The Thai government wants to pass a law on non-profit organisations by the end of the year. To avoid “terrorist initiatives”, the authorities want NGOs to disclose foreign funding to the Ministry of the Interior. Civil society groups see the bill as another step to stifle criticism and freedom of association.
Bangkok (AsiaNews) – Thailand’s Prime Minister Prayut Chan-o-cha wants to exert greater control over Non-Governmental Organisations (NGOs).
The government led by the former general recently laid down some guidelines for the Office of the Council of the State concerning the Bill on the Operations of Not-for-Profit Organisations, in order to include further restrictive measures.
First and foremost, the government wants the legislation to include preventive control on funding to avoid “the use of NGOs to launder money or financially support terrorist initiatives”.
According to critics, the bill is meant to further restrict the right of association in the country, and to impose even more stifling rules on civil society various groups.
Sources close to the government noted that the authorities are determined to see this law through by the end of the year.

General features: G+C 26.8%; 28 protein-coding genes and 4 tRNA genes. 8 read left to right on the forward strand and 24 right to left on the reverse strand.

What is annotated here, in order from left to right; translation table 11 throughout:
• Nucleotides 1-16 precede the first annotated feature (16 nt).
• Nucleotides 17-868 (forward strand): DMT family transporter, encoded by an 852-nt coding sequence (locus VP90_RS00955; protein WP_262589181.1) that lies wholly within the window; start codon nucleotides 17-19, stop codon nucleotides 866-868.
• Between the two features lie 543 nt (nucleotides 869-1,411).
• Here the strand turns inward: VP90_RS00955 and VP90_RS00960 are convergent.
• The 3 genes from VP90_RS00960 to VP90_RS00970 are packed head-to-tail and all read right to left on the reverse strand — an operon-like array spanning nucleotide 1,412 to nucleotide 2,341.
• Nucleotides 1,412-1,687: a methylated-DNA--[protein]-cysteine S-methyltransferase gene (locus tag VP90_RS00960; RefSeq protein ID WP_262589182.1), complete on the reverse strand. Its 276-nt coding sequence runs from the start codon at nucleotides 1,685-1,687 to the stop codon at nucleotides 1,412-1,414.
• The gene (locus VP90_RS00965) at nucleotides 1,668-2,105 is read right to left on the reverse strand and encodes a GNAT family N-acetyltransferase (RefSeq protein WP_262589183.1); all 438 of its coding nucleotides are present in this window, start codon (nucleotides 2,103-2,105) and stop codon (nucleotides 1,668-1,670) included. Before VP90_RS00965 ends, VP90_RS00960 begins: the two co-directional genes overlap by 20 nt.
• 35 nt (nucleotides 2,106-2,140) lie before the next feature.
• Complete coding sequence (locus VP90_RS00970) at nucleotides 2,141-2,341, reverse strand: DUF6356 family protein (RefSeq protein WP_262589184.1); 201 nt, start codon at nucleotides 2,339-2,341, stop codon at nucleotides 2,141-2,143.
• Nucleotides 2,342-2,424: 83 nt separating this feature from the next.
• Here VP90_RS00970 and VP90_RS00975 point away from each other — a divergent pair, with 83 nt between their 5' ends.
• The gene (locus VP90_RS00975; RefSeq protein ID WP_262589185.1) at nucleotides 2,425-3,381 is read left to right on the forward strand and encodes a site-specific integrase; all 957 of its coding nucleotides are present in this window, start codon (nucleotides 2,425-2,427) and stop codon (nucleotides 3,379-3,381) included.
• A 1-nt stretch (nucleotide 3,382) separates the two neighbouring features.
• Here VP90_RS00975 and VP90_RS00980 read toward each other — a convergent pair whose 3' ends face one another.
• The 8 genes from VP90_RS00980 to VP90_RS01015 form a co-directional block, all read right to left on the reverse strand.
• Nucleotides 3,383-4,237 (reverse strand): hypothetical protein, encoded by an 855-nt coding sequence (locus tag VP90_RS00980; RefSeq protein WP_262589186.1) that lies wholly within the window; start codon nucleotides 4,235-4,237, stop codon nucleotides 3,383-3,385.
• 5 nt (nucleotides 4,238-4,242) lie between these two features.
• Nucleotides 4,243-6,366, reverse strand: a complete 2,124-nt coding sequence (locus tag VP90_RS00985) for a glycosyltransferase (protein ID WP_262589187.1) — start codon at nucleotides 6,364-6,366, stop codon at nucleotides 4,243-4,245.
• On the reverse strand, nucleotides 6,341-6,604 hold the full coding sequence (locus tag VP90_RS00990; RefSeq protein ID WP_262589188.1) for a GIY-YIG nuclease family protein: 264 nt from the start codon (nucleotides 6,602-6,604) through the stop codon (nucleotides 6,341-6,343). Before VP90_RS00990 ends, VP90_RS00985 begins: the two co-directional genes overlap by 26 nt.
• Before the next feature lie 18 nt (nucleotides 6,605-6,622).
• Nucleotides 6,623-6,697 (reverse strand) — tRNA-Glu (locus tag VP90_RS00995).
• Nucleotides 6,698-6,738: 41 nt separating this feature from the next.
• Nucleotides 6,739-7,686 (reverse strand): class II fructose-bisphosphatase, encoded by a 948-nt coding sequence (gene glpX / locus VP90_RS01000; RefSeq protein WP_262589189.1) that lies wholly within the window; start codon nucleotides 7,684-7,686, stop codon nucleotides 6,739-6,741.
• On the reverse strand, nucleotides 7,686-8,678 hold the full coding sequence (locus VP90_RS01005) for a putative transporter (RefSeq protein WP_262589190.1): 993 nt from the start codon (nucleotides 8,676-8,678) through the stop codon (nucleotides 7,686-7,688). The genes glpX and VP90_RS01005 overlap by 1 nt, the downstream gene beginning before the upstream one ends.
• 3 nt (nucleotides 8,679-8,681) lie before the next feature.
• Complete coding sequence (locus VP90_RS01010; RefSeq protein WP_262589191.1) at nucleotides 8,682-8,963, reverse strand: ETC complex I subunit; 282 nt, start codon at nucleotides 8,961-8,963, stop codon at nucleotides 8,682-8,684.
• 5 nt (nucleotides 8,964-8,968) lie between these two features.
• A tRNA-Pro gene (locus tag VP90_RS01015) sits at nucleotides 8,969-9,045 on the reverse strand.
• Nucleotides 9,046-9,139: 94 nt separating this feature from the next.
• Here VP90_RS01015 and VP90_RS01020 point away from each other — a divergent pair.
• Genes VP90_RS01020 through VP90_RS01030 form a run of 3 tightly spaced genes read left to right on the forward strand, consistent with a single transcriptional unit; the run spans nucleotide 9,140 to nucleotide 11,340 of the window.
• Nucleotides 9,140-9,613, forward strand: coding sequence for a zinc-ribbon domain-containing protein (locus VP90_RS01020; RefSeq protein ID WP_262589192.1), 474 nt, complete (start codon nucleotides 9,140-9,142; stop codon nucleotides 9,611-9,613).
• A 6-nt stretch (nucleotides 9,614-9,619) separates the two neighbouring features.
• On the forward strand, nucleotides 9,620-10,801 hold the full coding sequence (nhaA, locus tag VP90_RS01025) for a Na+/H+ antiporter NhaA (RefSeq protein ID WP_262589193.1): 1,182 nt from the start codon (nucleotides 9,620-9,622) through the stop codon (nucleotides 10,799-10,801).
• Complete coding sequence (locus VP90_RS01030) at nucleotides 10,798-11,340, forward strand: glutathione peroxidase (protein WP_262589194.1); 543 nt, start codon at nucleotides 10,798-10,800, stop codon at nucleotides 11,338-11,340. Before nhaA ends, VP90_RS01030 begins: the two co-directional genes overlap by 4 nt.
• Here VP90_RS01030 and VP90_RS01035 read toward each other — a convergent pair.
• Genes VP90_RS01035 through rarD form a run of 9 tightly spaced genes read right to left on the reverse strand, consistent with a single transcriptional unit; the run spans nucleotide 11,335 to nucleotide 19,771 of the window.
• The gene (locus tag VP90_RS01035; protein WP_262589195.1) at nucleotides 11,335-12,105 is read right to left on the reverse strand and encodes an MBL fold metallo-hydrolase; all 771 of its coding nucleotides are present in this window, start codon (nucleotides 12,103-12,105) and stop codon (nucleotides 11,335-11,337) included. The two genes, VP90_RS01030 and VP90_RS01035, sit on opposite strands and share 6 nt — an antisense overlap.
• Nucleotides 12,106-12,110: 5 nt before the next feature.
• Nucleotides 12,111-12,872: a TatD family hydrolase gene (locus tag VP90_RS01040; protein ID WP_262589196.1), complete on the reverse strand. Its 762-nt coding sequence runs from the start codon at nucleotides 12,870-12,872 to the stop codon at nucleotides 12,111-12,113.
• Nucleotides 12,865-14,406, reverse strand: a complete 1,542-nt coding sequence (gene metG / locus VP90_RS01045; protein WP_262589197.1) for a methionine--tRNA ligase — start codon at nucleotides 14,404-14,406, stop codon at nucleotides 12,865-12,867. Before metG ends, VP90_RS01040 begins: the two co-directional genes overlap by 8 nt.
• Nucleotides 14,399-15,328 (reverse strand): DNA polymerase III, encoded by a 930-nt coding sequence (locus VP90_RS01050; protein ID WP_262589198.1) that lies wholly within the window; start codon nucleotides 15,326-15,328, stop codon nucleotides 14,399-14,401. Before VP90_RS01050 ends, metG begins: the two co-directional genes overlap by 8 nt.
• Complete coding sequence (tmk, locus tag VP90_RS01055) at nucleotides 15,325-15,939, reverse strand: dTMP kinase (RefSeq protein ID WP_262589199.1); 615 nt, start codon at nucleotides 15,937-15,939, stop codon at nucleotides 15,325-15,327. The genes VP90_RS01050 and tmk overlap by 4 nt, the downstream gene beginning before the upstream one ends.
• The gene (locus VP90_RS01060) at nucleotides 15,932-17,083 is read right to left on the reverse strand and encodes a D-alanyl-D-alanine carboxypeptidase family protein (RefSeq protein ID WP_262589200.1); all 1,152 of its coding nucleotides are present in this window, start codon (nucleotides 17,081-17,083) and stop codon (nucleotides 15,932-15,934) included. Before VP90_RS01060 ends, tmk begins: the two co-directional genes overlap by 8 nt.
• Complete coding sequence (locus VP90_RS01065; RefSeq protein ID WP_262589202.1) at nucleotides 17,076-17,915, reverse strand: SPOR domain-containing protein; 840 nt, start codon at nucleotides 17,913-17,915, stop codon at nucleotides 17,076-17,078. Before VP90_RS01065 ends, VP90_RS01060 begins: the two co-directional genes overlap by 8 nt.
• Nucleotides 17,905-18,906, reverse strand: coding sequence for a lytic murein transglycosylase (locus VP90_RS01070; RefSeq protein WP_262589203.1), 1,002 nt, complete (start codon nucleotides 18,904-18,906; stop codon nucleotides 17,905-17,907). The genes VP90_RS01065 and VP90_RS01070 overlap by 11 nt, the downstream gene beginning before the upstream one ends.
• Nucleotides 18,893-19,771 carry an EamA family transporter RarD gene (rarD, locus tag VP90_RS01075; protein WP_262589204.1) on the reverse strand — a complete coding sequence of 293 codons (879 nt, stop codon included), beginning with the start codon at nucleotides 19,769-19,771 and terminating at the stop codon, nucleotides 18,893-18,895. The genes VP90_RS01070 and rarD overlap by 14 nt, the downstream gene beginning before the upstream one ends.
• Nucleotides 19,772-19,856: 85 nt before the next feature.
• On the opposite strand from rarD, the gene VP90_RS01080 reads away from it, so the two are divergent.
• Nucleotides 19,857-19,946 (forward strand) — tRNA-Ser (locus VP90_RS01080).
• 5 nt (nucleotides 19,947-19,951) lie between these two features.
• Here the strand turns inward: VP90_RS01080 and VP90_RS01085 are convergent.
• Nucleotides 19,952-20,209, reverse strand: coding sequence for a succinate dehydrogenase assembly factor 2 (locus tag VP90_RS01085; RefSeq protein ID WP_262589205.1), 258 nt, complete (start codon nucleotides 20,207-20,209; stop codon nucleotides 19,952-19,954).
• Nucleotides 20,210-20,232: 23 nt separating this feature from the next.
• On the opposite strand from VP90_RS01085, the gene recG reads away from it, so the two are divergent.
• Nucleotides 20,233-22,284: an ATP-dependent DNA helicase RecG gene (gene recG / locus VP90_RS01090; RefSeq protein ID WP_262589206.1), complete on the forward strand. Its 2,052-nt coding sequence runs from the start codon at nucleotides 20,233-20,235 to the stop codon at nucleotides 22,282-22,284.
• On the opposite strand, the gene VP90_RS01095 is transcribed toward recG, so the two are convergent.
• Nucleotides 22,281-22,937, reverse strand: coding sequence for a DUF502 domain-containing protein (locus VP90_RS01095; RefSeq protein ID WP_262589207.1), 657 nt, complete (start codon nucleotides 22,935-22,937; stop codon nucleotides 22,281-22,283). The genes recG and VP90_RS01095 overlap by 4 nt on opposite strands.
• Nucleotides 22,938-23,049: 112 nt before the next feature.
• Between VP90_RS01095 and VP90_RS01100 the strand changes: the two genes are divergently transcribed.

In Thailand discussions had centred for some time on the law to define more clearly the role, functions and prerogatives of NGOs active in the country.
More than one eyebrow was raised after 23 February, when the government announced that it was reviewing the draft proposal then on the table because of “concerns” over national security issues.
Now some changes, deemed necessary, have been added, most notably the mandatory registration of all non-profit groups, compulsory disclosure of all foreign funding to the Ministry of the Interior, and new but vague procedures on revoking registration.
Violators risk up to five years in prison and a fine of 100,000 baht (about US$ 3,000).
Many international organisations and donors have expressed concern about and opposition to such measures.
For this very reason, several countries, as well as various UN agencies, have asked the government to send the text to the Council of State for further consideration and review.
Many fear that the law, once approved, could be used by the authorities to put greater pressure on NGOs. The current government is the direct successor to the military junta that took power in 2014 in yet another coup.